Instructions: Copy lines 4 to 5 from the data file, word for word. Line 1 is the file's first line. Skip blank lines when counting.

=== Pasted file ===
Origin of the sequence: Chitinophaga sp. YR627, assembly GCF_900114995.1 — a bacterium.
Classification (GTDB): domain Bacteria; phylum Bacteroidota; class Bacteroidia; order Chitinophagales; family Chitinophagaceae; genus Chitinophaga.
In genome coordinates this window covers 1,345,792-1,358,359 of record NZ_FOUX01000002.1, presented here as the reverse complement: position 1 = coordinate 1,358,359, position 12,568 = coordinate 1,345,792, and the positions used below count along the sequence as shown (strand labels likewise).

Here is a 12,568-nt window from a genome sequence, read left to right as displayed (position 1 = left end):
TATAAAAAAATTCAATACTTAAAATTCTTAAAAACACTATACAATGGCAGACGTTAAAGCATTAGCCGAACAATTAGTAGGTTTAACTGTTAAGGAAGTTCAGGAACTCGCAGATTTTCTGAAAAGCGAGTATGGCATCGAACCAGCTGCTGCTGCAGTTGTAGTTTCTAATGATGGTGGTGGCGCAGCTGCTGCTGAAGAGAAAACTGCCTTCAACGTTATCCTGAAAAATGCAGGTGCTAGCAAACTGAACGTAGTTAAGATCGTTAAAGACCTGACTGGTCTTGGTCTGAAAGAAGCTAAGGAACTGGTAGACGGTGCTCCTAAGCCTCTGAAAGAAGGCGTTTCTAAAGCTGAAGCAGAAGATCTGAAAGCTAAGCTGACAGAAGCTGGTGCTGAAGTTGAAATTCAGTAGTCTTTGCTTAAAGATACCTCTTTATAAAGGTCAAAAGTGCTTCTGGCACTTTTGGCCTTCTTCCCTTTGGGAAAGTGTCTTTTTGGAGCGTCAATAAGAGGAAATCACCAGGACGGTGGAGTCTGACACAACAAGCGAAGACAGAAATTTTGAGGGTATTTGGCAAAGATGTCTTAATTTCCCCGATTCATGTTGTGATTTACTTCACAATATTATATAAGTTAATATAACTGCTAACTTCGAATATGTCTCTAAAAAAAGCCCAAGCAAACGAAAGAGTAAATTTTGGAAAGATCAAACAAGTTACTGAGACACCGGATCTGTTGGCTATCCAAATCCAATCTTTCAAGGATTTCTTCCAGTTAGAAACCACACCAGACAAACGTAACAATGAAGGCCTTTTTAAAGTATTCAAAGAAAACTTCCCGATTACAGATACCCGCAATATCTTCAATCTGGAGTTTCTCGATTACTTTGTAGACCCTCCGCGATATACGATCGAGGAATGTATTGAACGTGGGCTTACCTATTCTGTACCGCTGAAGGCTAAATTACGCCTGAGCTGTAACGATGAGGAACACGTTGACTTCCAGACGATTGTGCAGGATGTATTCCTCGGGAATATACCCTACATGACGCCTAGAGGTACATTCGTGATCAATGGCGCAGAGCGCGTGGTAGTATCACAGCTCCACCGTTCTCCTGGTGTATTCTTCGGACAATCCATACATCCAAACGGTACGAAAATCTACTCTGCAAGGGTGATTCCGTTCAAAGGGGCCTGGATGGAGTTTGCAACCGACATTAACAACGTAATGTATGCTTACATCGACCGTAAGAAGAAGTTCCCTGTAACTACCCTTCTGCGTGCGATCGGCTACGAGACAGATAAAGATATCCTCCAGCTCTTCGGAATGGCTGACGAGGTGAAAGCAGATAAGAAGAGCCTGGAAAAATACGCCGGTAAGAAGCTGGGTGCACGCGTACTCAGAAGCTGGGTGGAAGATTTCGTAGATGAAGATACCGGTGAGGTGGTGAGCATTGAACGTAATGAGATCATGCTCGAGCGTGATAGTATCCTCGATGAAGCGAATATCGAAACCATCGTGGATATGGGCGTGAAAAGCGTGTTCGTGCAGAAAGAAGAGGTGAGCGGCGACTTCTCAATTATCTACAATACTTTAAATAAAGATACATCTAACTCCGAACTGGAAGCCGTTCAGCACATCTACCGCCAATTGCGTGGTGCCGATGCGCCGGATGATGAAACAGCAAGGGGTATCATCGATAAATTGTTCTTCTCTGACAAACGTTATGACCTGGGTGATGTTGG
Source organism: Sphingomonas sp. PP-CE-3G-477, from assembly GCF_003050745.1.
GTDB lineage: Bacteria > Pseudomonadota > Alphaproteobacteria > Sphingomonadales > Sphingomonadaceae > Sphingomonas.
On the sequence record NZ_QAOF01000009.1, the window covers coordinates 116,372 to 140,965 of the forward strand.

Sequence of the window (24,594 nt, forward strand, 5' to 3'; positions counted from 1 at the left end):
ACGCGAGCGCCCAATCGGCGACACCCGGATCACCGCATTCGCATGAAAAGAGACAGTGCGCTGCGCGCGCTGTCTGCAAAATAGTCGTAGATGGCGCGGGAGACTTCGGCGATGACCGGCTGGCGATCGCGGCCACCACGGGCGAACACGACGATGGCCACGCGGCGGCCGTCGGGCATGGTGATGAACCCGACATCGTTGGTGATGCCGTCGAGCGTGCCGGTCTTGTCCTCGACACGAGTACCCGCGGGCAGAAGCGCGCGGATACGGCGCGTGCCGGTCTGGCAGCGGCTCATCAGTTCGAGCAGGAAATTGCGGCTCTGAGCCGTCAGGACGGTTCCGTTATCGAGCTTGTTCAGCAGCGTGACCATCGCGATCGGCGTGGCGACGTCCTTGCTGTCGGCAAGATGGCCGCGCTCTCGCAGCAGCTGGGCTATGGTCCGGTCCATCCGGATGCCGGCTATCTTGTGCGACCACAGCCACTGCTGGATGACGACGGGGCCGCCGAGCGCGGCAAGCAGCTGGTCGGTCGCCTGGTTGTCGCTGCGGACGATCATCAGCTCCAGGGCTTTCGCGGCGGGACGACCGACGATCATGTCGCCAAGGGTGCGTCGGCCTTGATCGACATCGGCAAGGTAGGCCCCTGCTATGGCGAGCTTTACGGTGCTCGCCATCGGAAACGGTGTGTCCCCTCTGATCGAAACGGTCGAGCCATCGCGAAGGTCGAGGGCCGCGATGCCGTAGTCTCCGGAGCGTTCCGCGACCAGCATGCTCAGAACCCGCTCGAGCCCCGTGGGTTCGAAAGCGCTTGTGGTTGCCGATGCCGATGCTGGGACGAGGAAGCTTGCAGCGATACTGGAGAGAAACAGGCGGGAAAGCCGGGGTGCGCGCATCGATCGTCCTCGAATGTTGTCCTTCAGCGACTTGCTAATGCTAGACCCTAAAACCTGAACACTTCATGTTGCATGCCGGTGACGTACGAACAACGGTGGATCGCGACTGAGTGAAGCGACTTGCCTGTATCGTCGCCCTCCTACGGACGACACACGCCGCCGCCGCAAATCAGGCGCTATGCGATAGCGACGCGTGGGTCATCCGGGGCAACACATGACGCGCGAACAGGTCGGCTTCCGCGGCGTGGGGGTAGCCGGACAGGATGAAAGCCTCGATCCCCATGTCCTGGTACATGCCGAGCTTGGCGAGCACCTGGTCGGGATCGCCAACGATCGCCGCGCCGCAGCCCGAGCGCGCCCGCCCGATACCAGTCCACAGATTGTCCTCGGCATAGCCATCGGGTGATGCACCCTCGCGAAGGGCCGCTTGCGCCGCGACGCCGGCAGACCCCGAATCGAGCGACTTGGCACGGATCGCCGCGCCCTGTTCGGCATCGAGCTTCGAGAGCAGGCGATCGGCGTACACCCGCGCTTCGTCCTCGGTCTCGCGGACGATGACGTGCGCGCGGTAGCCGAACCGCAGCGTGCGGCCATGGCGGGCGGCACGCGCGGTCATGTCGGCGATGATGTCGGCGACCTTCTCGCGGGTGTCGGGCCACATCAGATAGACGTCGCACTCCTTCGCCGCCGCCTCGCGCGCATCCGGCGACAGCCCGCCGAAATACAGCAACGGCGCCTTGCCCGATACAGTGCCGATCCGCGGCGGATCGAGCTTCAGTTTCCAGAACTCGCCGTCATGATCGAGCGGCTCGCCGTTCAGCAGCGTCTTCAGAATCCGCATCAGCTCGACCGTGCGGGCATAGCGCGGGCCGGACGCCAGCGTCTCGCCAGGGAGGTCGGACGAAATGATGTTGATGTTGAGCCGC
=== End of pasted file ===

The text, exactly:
Here is a 12,568-nt window from a genome sequence, read left to right as displayed (position 1 = left end):
TATAAAAAAATTCAATACTTAAAATTCTTAAAAACACTATACAATGGCAGACGTTAAAGCATTAGCCGAACAATTAGTAGGTTTAACTGTTAAGGAAGTTCAGGAACTCGCAGATTTTCTGAAAAGCGAGTATGGCATCGAACCAGCTGCTGCTGCAGTTGTAGTTTCTAATGATGGTGGTGGCGCAGCTGCTGCTGAAGAGAAAACTGCCTTCAACGTTATCCTGAAAAATGCAGGTGCTAGCAAACTGAACGTAGTTAAGATCGTTAAAGACCTGACTGGTCTTGGTCTGAAAGAAGCTAAGGAACTGGTAGACGGTGCTCCTAAGCCTCTGAAAGAAGGCGTTTCTAAAGCTGAAGCAGAAGATCTGAAAGCTAAGCTGACAGAAGCTGGTGCTGAAGTTGAAATTCAGTAGTCTTTGCTTAAAGATACCTCTTTATAAAGGTCAAAAGTGCTTCTGGCACTTTTGGCCTTCTTCCCTTTGGGAAAGTGTCTTTTTGGAGCGTCAATAAGAGGAAATCACCAGGACGGTGGAGTCTGACACAACAAGCGAAGACAGAAATTTTGAGGGTATTTGGCAAAGATGTCTTAATTTCCCCGATTCATGTTGTGATTTACTTCACAATATTATATAAGTTAATATAACTGCTAACTTCGAATATGTCTCTAAAAAAAGCCCAAGCAAACGAAAGAGTAAATTTTGGAAAGATCAAACAAGTTACTGAGACACCGGATCTGTTGGCTATCCAAATCCAATCTTTCAAGGATTTCTTCCAGTTAGAAACCACACCAGACAAACGTAACAATGAAGGCCTTTTTAAAGTATTCAAAGAAAACTTCCCGATTACAGATACCCGCAATATCTTCAATCTGGAGTTTCTCGATTACTTTGTAGACCCTCCGCGATATACGATCGAGGAATGTATTGAACGTGGGCTTACCTATTCTGTACCGCTGAAGGCTAAATTACGCCTGAGCTGTAACGATGAGGAACACGTTGACTTCCAGACGATTGTGCAGGATGTATTCCTCGGGAATATACCCTACATGACGCCTAGAGGTACATTCGTGATCAATGGCGCAGAGCGCGTGGTAGTATCACAGCTCCACCGTTCTCCTGGTGTATTCTTCGGACAATCCATACATCCAAACGGTACGAAAATCTACTCTGCAAGGGTGATTCCGTTCAAAGGGGCCTGGATGGAGTTTGCAACCGACATTAACAACGTAATGTATGCTTACATCGACCGTAAGAAGAAGTTCCCTGTAACTACCCTTCTGCGTGCGATCGGCTACGAGACAGATAAAGATATCCTCCAGCTCTTCGGAATGGCTGACGAGGTGAAAGCAGATAAGAAGAGCCTGGAAAAATACGCCGGTAAGAAGCTGGGTGCACGCGTACTCAGAAGCTGGGTGGAAGATTTCGTAGATGAAGATACCGGTGAGGTGGTGAGCATTGAACGTAATGAGATCATGCTCGAGCGTGATAGTATCCTCGATGAAGCGAATATCGAAACCATCGTGGATATGGGCGTGAAAAGCGTGTTCGTGCAGAAAGAAGAGGTGAGCGGCGACTTCTCAATTATCTACAATACTTTAAATAAAGATACATCTAACTCCGAACTGGAAGCCGTTCAGCACATCTACCGCCAATTGCGTGGTGCCGATGCGCCGGATGATGAAACAGCAAGGGGTATCATCGATAAATTGTTCTTCTCTGACAAACGTTATGACCTGGGTGATGTTGG